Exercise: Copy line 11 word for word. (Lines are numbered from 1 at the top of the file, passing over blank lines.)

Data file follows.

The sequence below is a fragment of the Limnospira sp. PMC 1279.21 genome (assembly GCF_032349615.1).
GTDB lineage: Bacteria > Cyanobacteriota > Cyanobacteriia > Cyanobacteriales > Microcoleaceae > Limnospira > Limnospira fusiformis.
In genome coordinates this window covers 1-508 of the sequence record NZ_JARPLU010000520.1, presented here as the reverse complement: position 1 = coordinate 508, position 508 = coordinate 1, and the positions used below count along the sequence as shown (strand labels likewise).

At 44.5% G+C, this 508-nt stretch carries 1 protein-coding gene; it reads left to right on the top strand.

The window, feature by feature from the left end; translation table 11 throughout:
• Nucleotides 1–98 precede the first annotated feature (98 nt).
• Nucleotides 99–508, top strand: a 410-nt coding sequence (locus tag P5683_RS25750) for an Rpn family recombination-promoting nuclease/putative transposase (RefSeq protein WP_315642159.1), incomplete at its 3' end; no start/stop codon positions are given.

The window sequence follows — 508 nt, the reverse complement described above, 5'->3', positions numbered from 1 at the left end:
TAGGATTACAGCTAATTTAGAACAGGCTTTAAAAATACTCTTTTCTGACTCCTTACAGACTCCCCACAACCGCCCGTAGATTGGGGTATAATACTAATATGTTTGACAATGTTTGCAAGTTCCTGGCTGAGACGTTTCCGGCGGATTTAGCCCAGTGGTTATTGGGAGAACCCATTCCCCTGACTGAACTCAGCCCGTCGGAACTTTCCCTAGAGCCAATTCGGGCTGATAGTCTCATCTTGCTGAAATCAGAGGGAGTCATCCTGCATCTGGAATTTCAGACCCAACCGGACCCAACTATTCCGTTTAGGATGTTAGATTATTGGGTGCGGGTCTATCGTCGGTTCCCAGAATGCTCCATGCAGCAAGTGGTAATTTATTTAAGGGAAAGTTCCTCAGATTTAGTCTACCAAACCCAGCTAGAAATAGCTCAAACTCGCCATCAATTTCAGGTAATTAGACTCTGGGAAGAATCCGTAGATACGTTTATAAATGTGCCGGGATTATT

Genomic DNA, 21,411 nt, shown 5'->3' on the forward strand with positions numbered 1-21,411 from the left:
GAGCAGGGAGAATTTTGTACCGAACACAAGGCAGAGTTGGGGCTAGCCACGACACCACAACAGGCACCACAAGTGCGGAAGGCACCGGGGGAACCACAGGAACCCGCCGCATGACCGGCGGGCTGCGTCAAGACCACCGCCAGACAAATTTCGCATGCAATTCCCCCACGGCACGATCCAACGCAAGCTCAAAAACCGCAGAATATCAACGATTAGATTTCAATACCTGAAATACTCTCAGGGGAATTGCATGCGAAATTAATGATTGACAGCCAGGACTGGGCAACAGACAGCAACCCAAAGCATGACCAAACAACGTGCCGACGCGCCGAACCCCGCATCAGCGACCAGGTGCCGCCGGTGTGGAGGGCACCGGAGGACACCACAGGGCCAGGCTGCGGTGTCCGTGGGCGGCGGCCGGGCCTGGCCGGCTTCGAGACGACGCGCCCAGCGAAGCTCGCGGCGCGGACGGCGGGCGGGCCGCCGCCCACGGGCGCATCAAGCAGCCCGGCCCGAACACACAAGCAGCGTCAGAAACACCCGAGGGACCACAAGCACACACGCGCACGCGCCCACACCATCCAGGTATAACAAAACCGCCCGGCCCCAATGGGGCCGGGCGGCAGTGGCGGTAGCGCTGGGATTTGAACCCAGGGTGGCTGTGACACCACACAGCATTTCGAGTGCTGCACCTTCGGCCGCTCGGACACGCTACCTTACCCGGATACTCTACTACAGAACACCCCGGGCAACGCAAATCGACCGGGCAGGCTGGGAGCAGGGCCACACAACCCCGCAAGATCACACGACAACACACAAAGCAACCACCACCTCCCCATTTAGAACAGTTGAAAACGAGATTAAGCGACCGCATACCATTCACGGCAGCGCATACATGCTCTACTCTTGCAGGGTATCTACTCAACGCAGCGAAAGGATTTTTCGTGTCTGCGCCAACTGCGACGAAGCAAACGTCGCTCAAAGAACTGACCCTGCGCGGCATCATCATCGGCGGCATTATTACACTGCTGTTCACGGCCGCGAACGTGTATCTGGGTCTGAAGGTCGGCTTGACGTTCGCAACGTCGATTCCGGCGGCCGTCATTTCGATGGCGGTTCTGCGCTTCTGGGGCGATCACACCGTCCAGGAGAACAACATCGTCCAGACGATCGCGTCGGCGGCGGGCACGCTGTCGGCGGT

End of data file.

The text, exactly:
GAGCAGGGAGAATTTTGTACCGAACACAAGGCAGAGTTGGGGCTAGCCACGACACCACAACAGGCACCACAAGTGCGGAAGGCACCGGGGGAACCACAGGAACCCGCCGCATGACCGGCGGGCTGCGTCAAGACCACCGCCAGACAAATTTCGCATGCAATTCCCCCACGGCACGATCCAACGCAAGCTCAAAAACCGCAGAATATCAACGATTAGATTTCAATACCTGAAATACTCTCAGGGGAATTGCATGCGAAATTAATGATTGACAGCCAGGACTGGGCAACAGACAGCAACCCAAAGCATGACCAAACAACGTGCCGACGCGCCGAACCCCGCATCAGCGACCAGGTGCCGCCGGTGTGGAGGGCACCGGAGGACACCACAGGGCCAGGCTGCGGTGTCCGTGGGCGGCGGCCGGGCCTGGCCGGCTTCGAGACGACGCGCCCAGCGAAGCTCGCGGCGCGGACGGCGGGCGGGCCGCCGCCCACGGGCGCATCAAGCAGCCCGGCCCGAACACACAAGCAGCGTCAGAAACACCCGAGGGACCACAAGCACACACGCGCACGCGCCCACACCATCCAGGTATAACAAAACCGCCCGGCCCCAATGGGGCCGGGCGGCAGTGGCGGTAGCGCTGGGATTTGAACCCAGGGTGGCTGTGACACCACACAGCATTTCGAGTGCTGCACCTTCGGCCGCTCGGACACGCTACCTTACCCGGATACTCTACTACAGAACACCCCGGGCAACGCAAATCGACCGGGCAGGCTGGGAGCAGGGCCACACAACCCCGCAAGATCACACGACAACACACAAAGCAACCACCACCTCCCCATTTAGAACAGTTGAAAACGAGATTAAGCGACCGCATACCATTCACGGCAGCGCATACATGCTCTACTCTTGCAGGGTATCTACTCAACGCAGCGAAAGGATTTTTCGTGTCTGCGCCAACTGCGACGAAGCAAACGTCGCTCAAAGAACTGACCCTGCGCGGCATCATCATCGGCGGCATTATTACACTGCTGTTCACGGCCGCGAACGTGTATCTGGGTCTGAAGGTCGGCTTGACGTTCGCAACGTCGATTCCGGCGGCCGTCATTTCGATGGCGGTTCTGCGCTTCTGGGGCGATCACACCGTCCAGGAGAACAACATCGTCCAGACGATCGCGTCGGCGGCGGGCACGCTGTCGGCGGT